Pod Dylan #87 – She Belongs To Me

POD DYLAN

Episode 87 – She Belongs To Me

Rob welcomes fellow BobCat and blogger Elizabeth Sutton to discuss “She Belongs To Me”, the second song from 1965’s BRINGING IT ALL BACK HOME.

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4 responses to “Pod Dylan #87 – She Belongs To Me

  1. Thanks Elizabeth and Rob. I have to disagree (and I promise I haven’t recently been dumped by anyone, not even my wife after 106 listens to MYBOMM!!) and admit that I am in the camp that this is not a straight forward love song. I think its got too many ambiguities, bowing and peeking and saluting and being a walking antique to be read as a homage. I hear you both that it could be that but seems Love Minus Zero does that job on the album. Enjoyed the discussion and it made me think about how this might be just one dimensional but I couldn’t quite get there! That’s the great thing about Dylan songs; they lend themselves often to different kinds of opposing reads while having a foot in each of many possible interpretations.

  2. Great episode!

    This is a beautiful song that for whatever reason I always forget about or neglect, so I appreciate the reminder. I’ve been listening to it a lot since this episode.

  3. I do not recall just how this thread went, but the song She
    Belongs To Me was written in 1965, the year Bob Dylan
    married Shirley Noznisky [aka Sara Lowndes] the Playboy
    bunny. He adopted her [and Victor Lowndes’] three year old
    daughter Maria in 1965. Now the weak point of Kent Crispin’s
    theory is that the song predates the marriage and adoption,
    but it could have been written when both were being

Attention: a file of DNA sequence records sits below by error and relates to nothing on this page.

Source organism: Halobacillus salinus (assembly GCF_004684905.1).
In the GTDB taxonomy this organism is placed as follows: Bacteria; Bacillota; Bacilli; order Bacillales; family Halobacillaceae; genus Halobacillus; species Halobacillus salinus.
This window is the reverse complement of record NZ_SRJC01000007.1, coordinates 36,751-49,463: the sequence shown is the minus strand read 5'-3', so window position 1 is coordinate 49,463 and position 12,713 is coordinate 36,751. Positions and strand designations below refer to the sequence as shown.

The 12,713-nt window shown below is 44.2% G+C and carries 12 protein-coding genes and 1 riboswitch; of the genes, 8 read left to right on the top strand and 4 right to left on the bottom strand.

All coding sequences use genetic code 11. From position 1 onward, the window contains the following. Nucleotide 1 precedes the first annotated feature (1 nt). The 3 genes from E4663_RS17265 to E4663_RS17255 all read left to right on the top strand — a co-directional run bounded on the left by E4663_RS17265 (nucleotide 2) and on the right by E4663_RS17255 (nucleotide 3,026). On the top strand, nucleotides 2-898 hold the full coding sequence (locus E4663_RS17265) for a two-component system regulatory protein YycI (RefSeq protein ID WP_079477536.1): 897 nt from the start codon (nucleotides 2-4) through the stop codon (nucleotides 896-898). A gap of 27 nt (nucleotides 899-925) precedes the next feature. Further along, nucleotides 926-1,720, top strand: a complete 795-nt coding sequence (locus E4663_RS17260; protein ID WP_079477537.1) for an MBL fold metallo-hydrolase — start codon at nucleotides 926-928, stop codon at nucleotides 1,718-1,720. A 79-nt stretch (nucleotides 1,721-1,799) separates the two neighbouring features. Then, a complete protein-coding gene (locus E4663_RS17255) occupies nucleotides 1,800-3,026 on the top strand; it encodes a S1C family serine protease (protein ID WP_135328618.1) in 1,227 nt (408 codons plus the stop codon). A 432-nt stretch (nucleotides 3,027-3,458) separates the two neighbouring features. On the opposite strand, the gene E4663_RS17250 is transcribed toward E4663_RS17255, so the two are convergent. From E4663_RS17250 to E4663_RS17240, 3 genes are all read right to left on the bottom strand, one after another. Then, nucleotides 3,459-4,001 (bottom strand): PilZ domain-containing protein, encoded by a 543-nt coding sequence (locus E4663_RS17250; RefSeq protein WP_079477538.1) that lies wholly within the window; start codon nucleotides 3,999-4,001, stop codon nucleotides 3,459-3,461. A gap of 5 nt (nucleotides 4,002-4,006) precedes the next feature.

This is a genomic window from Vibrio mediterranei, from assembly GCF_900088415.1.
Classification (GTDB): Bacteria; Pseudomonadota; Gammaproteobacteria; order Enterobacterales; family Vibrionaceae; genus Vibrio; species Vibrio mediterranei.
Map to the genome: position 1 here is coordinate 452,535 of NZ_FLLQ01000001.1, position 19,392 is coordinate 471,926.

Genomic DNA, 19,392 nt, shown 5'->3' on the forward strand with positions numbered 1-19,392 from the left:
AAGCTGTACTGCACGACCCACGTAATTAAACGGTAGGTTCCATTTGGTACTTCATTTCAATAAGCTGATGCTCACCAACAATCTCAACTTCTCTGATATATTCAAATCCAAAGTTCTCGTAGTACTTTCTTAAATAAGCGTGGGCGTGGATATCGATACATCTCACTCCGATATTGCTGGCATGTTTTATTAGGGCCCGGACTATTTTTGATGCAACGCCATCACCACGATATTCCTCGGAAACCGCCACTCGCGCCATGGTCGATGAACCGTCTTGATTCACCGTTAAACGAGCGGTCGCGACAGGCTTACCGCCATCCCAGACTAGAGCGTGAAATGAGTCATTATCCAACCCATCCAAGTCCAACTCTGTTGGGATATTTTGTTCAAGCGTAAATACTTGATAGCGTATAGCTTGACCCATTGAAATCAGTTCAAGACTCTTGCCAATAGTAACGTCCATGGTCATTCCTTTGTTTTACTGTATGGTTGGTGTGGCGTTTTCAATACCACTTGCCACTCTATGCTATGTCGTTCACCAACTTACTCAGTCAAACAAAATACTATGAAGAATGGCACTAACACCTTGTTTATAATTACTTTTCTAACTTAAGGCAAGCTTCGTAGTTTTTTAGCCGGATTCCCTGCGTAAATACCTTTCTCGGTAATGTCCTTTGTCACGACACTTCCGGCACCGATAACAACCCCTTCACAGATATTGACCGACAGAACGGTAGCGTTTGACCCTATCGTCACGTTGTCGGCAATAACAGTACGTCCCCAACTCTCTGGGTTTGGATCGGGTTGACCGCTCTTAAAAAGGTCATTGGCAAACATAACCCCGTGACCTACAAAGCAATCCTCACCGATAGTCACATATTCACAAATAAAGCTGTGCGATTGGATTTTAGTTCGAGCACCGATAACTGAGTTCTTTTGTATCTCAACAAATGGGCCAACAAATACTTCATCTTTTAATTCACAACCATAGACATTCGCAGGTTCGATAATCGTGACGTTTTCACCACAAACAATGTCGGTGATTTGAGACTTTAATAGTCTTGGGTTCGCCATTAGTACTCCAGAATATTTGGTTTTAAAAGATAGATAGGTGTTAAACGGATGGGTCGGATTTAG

planned…

    She belongs to me in the sense that she is my child by adoption.

    I believe EDLIS lists it as:

    She Belongs To Me
    / Bob Dylan
    [Bringing It All Back Home – 1965]
    [For: Maria Lowndes [later: Dylan] aged 3]

    From: ke…@phoenix.ocf.llnl.gov (Kent J Crispin)
    Subject: Re: She Belongs To Me
    Date: 5 Jun 92 20:20:12 GMT
    Organization: Lawrence Livermore Nat’l Lab.

    …also the lyrics had “I’ll bow down to her on Sunday”, etc. it’s more
    like Dylan is addressing somebody else who acts like her pet dog.
    this song doesn’t paint either of them very positively, in my opinion,
    but it doesn’t particularly attack her either.

    Hmm. It’s just how you look at it, I guess. I always thought that this
    was a song about an infant daughter (he did have a daughter, didn’t
    he?), and, with that interpretation, I find it rather beautiful and
    touching:

    She’s got everything she needs she’s an artist she don’t look back
    She’s got everything she needs she’s an artist she don’t look back
    She can take the dark out of the nighttime and paint the daytime black.
    [a tiny child with a vivid imagination, and living within her imaginary
    world…]

    You will start out standing, proud to steal her anything she sees
    You will start out standing, proud to steal her anything she sees
    But you will wind up peeking through a keyhole down upon your knees.
    [you are very proud of her, but she has her own child’s agenda, and your
    pride is really immaterial…]

    She never stumbles she’s got no place to fall
    She never stumbles she’s got no place to fall
    She is nobody’s child, [the] law can’t touch her at all.
    [She isn’t old enough to be embarrassed, etc. And of course, the law doesn’t
    hold 3 year old children responsible for anything…]

    She wears an Egyptian ring that sparkles before she speaks
    She wears an Egyptian ring that sparkles before she speaks
    She’s a hypnotist collector, you are a [her] walking antique.
    [I have this image of a little girl holding her sparkling toy ring in your
    face, because she is caught up in the magic of sparkles…and of course a
    walking antique is what every parent is…]

    Bow to her on Sunday, salute her when her birthday comes
    Bow to her on Sunday, salute her when her birthday comes
    For Halloween buy her a trumpet and for Christmas give her a [big] drum.

    Of course, I don’t know what Dylan “really” meant by this song. But this
    is an interpretation that fits for me.

    Kent

    Kent Crispin

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